We can trace the idea of music's healing influence on health and behavior back to the writings of Plato and Aristotle. The earliest known use of the term "music therapy" is attributed to an unknown author of an article entitled "Music Physically Considered," published in 1789 by Columbian Magazine. From the early 1800s to the mid 1900s, music therapy gained support from psychiatrists and researchers, fostering gradual development of the formal clinical profession we know today.
Music therapy embraces the belief that, within the context of a therapeutic relationship with a trained professional, music can help address diverse physical, emotional, cognitive, and social needs.
How Does Music Therapy Work?
The human body responds positively to passive music listening, active music making, and shared musical experiences with others. Music therapy operates from these key principles. This alternative therapy method differs from conventional counseling because it makes the patient an active participant in activities and uses music as a facilitator for exploration and discussion.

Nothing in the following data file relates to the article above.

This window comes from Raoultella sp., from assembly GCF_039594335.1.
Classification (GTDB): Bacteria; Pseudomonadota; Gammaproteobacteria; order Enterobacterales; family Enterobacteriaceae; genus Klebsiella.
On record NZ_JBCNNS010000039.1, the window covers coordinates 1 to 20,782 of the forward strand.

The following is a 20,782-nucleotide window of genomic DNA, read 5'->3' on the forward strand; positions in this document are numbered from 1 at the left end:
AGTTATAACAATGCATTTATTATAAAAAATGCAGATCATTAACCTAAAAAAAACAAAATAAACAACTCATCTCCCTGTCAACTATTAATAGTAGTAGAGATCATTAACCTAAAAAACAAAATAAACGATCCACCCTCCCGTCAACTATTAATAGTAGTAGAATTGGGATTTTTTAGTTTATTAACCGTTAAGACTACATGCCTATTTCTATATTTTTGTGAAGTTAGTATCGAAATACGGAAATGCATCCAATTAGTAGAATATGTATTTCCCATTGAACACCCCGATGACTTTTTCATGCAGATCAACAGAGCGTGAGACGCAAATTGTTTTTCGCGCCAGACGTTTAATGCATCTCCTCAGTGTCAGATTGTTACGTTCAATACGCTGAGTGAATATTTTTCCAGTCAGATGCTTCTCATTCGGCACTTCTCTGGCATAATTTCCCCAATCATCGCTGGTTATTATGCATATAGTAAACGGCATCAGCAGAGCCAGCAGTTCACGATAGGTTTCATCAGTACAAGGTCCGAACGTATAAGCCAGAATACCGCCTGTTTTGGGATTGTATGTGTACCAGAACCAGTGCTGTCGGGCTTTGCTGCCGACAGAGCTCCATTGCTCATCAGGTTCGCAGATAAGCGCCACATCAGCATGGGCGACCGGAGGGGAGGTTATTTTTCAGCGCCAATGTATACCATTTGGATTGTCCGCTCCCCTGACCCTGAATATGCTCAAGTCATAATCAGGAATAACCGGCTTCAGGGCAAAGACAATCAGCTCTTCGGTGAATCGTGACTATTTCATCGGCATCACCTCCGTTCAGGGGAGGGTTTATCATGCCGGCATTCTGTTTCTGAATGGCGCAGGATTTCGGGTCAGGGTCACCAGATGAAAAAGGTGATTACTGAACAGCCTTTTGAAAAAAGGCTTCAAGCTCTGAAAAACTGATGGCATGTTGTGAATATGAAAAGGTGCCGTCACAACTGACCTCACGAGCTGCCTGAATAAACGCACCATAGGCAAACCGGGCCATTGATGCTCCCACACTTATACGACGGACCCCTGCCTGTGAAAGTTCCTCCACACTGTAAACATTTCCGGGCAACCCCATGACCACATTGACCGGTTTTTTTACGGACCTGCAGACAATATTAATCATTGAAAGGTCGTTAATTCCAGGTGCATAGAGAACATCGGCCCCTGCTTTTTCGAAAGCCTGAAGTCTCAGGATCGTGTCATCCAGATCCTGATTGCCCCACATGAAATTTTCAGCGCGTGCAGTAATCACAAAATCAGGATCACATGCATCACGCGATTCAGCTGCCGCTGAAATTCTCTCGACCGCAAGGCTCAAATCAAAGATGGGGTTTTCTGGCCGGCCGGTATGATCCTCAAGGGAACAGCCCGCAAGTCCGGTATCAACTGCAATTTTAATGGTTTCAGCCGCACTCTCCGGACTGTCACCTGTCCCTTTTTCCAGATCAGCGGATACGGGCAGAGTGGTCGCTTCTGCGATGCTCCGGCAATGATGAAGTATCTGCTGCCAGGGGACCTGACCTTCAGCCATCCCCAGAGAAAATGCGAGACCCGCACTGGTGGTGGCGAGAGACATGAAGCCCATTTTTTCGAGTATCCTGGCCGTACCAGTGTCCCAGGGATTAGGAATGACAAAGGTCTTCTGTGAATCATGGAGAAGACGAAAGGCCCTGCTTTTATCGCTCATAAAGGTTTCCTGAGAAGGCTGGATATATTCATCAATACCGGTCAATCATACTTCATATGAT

Music therapy is a powerful tool for healing, but it is not without limitations. It is generally not recommended as a standalone treatment for severe medical or psychiatric issues. Individual music preferences also impact its efficacy. Simply put, different people respond better to the different types of music therapy. Music therapists must take these preferences into consideration.
What Are the Goals of Music Therapy?